The original Gaelic form of Brannaman was O Branagain, derived from bran, which means raven.
Early Origins of the Brannaman family
The surname Brannaman was first found in the counties of Armagh and Monaghan
(Irish: Muineachán) located in the Northern part of the Republic of Ireland
in the province of Ulster
, and were a part of the Cenel Eoghain (Clann Owen) one of the important septs (clanns) who are descended from Eoghan (Owen) son of Niall of the Nine Hostages, perhaps the greatest of all Irish General Kings whose history makes King Arthur's romances pale.
Early History of the Brannaman family
This web page shows only a small excerpt of our Brannaman research.Another 369 words (26 lines of text) covering the year 1610 is included under the topic Early Brannaman History in all our PDF Extended History products and printed products wherever possible.
Brannaman Spelling Variations
Those scribes in Ireland
during the Middle Ages recorded names as they sounded. Consequently, in this era many people were recorded under different spellings each time their name was written down. Research on the Brannaman family name revealed numerous spelling variations
, including Branagan, Branigan, Brangan, Brangen, Branghan, Branikan, Brankin, Brannagan, Brannahan, Brannaghan, Brannaghin, Brannigan, Braendigan, Brandigan, O'Branagan and many more.
Early Notables of the Brannaman family (pre 1700)
More information is included under the topic Early Brannaman Notables in all our PDF Extended History products
and printed products wherever possible.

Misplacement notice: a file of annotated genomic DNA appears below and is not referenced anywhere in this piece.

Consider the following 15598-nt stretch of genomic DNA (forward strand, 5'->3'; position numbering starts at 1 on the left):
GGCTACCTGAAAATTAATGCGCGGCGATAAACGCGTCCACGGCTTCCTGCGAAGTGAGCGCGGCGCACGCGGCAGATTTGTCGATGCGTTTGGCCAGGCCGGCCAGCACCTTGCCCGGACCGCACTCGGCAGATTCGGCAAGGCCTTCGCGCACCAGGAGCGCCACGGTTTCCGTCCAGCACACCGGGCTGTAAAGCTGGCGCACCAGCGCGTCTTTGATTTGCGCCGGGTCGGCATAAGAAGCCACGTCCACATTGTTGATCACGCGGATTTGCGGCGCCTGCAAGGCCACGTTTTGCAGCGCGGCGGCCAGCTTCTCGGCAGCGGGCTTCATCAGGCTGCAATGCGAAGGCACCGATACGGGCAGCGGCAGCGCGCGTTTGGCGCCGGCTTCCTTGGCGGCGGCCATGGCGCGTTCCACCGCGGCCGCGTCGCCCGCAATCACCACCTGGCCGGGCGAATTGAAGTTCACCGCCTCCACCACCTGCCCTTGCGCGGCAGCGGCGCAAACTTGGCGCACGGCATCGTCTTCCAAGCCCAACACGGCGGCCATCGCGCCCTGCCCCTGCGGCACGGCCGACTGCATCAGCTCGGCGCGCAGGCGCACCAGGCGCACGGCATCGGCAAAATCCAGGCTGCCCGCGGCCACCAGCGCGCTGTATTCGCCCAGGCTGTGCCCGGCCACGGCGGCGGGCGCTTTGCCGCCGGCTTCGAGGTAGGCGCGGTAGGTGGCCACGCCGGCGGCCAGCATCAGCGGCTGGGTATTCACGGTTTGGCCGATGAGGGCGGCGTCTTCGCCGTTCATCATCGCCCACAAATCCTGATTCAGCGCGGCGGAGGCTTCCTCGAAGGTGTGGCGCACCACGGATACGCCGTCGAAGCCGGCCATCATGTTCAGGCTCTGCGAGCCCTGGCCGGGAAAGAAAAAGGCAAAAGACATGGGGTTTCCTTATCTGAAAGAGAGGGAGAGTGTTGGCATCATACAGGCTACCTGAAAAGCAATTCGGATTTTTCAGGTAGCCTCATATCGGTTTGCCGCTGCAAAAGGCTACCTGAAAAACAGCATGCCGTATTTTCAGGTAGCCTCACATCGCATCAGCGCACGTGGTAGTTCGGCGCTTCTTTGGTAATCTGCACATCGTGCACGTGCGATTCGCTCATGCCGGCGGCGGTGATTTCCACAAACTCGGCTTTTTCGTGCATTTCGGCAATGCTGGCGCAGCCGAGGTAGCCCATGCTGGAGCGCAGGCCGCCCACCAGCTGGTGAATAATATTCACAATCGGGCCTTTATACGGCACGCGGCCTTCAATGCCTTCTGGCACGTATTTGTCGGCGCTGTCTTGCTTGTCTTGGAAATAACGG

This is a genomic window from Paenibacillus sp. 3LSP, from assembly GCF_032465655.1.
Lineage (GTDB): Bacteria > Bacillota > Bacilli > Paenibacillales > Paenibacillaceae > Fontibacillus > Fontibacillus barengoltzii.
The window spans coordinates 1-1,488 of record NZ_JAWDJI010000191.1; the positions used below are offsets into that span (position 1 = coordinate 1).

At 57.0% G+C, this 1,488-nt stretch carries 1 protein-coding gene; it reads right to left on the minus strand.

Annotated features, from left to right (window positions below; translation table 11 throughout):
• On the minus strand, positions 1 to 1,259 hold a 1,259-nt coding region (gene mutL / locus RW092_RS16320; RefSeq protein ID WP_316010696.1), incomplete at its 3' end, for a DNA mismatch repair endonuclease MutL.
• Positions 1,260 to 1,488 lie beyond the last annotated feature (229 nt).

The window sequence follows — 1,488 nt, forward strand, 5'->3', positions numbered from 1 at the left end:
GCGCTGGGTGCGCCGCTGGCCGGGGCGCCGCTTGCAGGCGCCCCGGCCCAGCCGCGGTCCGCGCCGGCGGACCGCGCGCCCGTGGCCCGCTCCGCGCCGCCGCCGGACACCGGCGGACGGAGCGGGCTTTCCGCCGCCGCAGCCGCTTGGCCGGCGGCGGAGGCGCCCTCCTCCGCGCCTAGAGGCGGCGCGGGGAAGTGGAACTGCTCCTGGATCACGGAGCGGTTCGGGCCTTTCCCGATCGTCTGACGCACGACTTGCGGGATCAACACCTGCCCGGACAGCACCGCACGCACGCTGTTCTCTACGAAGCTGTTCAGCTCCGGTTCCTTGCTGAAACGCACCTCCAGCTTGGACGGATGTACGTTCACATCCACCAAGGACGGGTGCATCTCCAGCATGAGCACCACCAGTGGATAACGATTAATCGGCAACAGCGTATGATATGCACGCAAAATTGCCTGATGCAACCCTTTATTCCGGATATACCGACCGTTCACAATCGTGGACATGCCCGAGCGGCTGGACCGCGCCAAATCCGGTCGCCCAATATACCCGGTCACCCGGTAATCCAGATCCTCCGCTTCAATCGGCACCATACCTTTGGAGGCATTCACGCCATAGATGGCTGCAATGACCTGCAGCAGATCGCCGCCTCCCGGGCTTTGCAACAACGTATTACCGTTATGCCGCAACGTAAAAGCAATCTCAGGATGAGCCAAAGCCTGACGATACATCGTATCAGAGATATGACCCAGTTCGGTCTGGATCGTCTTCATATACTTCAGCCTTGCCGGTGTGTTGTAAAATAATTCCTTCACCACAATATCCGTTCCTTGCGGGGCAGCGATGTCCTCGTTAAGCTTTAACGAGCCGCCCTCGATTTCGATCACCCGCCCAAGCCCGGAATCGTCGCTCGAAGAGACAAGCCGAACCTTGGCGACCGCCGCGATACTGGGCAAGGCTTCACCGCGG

Migration of the Brannaman family to the New World and Oceana
During the 19th century thousands of impoverished Irish families
made the long journey to British North America and the United States. These people were leaving a land that had become beset with poverty, lack of opportunity, and hunger. In North America, they hoped to find land, work, and political and religious freedoms. Although the majority of the immigrants that survived the long sea passage did make these discoveries, it was not without much perseverance and hard work: by the mid-19th century land suitable for agriculture was short supply, especially in British North America, in the east; the work available was generally low paying and physically taxing construction or factory work; and the English stereotypes concerning the Irish, although less frequent and vehement, were, nevertheless, present in the land of freedom, liberty, and equality for all men. The largest influx of Irish settlers occurred with Great Potato Famine
during the late 1840s. Research into passenger and immigration lists has brought forth evidence of the early members of the Brannaman family in North America: Felix, Francis, James, John, Lawrence, Michael, Patrick, and Thomas Branagan, who arrived in Philadelphia, Pennsylvania between 1834 and 1870; John Branagan settled in Charleston in 1796.